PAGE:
- A fun raft-race organized by the pirates of the Tajo social club
- Local horticultural produce, especially strawberries and asparagus. Also (sweet, green) toadskin melons, olive oil and local wine from nearby comarca 'Las Vagas' which includes Villaconejos – Chinchón agricultural areas
- Pheasant, a characteristic gamebird from the area's forests.
Twin towns – sister cities
Other towns within the municipality
- Municipal Register of Spain 2018. National Statistics Institute.
- "Datos del registro de entidades locales". Ministerio de Asuntos Económicos y Transformación Digital.
- García Grinda, José Luis (2008). Guía de Aranjuez. El paisaje construido (PDF). Madrid: Consejería de Cultura y Turismo de la Comunidad de Madrid. p. 21.
- García Valcárcel, Reyes; Écija Moreno, Ana María; Valcárcel Moreno, Soledad (1999). Aranjuez y la vega del Tajo (PDF). Madrid: Consejería de Educación y Cultura de la Comunidad de Madrid. pp. 15–16. ISBN 84-451-1584-7.
- Ontígola (PDF). Provincia. Toledo: Diputación Provincial de Toledo. 1960. p. 26.
- "Historia y Datos de la Ciudad". Ayuntamiento de Aranjuez.
- Rey Bueno, Mar; Alegre Pérez, M.ª Esther (2001). "Renovación en la terapeútica real: los destiladores de su majestad, maestros simplicistas y médicos herbolarios de Felipe II". Asclepio. Madrid: Consejo Superior de Investigaciones Científicas. 53 (1): 36. ISSN 0210-4466.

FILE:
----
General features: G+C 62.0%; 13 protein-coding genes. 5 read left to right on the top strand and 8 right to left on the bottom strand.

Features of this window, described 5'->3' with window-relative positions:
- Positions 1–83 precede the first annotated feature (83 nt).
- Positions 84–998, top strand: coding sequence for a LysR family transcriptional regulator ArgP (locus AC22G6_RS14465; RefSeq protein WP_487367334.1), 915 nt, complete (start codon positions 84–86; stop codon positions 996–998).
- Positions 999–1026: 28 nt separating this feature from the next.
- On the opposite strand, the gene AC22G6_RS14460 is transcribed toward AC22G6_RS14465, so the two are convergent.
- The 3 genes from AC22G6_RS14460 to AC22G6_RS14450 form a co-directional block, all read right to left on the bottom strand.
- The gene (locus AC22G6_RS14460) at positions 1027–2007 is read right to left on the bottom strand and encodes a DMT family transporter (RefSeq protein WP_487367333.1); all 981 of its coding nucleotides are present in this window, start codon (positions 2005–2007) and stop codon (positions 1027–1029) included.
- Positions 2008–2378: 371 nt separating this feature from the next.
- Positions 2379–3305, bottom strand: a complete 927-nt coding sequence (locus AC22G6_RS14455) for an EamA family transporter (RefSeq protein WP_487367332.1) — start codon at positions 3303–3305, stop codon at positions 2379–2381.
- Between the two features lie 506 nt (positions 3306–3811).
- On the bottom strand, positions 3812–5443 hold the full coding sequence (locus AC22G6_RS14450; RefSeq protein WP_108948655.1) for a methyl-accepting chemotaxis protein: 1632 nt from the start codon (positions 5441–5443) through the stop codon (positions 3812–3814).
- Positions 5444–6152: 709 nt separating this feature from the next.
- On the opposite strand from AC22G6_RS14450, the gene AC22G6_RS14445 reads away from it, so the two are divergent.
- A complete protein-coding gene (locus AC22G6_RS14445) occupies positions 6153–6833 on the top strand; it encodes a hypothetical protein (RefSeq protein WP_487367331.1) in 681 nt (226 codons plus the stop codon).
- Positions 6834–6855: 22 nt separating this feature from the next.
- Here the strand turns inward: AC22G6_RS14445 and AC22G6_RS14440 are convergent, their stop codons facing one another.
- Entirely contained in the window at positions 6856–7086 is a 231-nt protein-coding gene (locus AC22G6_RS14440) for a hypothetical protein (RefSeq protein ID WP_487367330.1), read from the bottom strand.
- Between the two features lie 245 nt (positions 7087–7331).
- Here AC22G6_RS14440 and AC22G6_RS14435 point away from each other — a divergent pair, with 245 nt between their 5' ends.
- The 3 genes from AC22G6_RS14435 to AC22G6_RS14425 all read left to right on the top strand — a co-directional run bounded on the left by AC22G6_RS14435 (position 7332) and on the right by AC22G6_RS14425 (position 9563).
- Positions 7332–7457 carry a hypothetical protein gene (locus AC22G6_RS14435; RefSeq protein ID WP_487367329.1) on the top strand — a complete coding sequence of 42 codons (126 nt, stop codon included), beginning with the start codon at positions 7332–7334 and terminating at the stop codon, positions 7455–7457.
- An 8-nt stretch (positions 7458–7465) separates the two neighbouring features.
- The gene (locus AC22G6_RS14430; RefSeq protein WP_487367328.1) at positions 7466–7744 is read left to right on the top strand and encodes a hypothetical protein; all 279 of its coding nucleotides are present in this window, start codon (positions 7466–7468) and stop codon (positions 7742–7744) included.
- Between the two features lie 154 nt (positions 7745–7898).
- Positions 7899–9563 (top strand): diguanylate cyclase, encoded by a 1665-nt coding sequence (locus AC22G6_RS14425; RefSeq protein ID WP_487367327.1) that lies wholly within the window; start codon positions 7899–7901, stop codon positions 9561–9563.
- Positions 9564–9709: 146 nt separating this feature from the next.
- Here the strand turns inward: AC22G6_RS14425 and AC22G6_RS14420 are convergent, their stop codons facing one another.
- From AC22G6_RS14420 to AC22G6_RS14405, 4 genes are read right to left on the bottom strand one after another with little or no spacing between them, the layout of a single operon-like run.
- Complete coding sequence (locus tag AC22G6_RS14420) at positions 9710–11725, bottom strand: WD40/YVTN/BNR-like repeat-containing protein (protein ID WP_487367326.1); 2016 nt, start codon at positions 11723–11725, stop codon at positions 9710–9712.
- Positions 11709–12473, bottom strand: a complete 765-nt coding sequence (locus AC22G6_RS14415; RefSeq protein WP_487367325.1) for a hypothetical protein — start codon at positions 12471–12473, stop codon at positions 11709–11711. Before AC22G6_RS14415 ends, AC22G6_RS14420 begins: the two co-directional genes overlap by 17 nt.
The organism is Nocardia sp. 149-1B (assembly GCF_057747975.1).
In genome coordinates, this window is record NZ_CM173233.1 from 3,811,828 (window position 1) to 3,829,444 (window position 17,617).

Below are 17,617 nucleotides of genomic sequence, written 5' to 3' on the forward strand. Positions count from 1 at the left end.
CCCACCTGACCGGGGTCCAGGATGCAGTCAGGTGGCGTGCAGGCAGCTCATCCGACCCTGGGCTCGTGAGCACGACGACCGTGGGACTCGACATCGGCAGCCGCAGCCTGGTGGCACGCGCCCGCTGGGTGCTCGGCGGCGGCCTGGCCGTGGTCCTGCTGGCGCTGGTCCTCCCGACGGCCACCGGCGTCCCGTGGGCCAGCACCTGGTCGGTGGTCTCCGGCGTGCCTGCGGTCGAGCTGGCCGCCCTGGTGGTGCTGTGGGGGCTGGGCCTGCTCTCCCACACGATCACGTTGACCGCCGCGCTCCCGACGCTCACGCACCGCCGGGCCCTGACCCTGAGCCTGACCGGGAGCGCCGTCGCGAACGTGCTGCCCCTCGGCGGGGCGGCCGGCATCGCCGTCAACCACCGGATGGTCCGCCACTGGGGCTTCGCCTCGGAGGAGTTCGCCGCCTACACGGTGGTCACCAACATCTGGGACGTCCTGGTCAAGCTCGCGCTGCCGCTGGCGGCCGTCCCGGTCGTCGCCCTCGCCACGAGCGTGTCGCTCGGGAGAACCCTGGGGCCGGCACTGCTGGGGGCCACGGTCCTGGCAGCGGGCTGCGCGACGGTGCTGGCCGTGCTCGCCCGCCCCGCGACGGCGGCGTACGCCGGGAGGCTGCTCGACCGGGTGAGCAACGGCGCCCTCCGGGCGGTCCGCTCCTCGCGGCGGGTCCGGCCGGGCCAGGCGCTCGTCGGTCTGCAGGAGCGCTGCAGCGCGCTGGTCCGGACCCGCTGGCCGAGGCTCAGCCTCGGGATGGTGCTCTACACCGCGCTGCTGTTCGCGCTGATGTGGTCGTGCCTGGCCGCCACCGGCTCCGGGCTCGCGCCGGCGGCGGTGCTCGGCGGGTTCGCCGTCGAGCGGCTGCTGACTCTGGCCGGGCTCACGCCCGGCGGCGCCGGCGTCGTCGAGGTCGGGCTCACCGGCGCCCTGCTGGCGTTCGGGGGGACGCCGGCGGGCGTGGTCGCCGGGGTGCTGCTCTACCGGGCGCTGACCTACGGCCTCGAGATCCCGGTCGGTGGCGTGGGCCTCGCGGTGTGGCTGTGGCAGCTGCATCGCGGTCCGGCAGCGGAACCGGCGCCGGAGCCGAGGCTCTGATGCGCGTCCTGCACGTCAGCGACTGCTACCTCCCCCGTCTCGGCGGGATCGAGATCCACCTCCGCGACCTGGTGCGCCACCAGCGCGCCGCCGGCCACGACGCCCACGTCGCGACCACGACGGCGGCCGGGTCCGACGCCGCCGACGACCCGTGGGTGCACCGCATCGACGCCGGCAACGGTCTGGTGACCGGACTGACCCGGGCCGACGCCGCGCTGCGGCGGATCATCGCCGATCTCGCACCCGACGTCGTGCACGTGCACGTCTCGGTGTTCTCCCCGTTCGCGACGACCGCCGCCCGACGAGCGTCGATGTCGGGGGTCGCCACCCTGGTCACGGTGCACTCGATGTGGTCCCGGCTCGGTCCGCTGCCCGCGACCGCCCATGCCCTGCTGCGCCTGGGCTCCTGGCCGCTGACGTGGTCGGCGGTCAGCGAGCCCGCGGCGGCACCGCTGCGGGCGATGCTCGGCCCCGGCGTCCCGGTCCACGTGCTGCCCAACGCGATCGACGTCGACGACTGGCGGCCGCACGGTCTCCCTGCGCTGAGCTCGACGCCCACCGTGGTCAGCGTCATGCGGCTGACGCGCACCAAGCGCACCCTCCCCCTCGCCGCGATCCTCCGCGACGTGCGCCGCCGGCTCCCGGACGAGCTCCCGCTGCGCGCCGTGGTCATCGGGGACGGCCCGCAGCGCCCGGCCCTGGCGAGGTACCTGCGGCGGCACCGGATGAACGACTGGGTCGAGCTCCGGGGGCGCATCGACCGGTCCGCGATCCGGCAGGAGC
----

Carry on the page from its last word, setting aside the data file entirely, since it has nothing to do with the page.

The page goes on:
- Pinto Crespo, Virgilio; Hernanz Elvira, José Luis (2015). "El real sitio y heredamiento de Aranjuez en tiempos de Felipe IV" (PDF). In Martínez Millán, José; Hortal Muñoz, José Eloy (eds.). La corte de Felipe IV (1621-1665): reconfiguración de la Monarquía católica. 3. p. 2233. ISBN 978-84-16335-10-7.
- "Aranjuez, declarado "lugar de excepcional valor universal"". Expansión. 19 August 2015.
- Ríos, Sergio (9 February 2019). "168 años del viaje inaugural del Ferrocarril Madrid-Aranjuez". Madridiario.
- "La primera revolución sobre ruedas". El Periódico. 27 October 2018.
- Martín Alonso, Jesús; López Martínez, Mª Lourdes (2015). "El mirador: trincheras de la guerra civil en Aranjuez" (PDF). La Linde (4): 147–164.
- Rodrigo, Javier (2006). "Internamiento y trabajo forzoso: Los campos de concentración de Franco" (PDF). Hispania Nova. Revista de Historia Contemporánea. Getafe: Universidad Carlos III de Madrid (6). ISSN 1138-7319.
- "Plaza de toros" (in Spanish). Turismo in Aranjuez (official site). Retrieved 19 July 2013.
- Web de Indra Sistemas
- Web of Electrónica Aranjuez Archived 28 July 2013 at the Wayback Machine
- Web of Robert Bosch Archived 19 July 2012 at the Wayback Machine
- Web of Carburos Metálicos Archived 12 January 2014 at the Wayback Machine
- Web of Ercros – Fyse Archived 17 June 2012 at the Wayback Machine
- Web of Cortefiel
- Web of Imeaspi
- Web of ISN
- Web of Forgotten Places
- Report (in Spanish) by historias-cinematograficas de España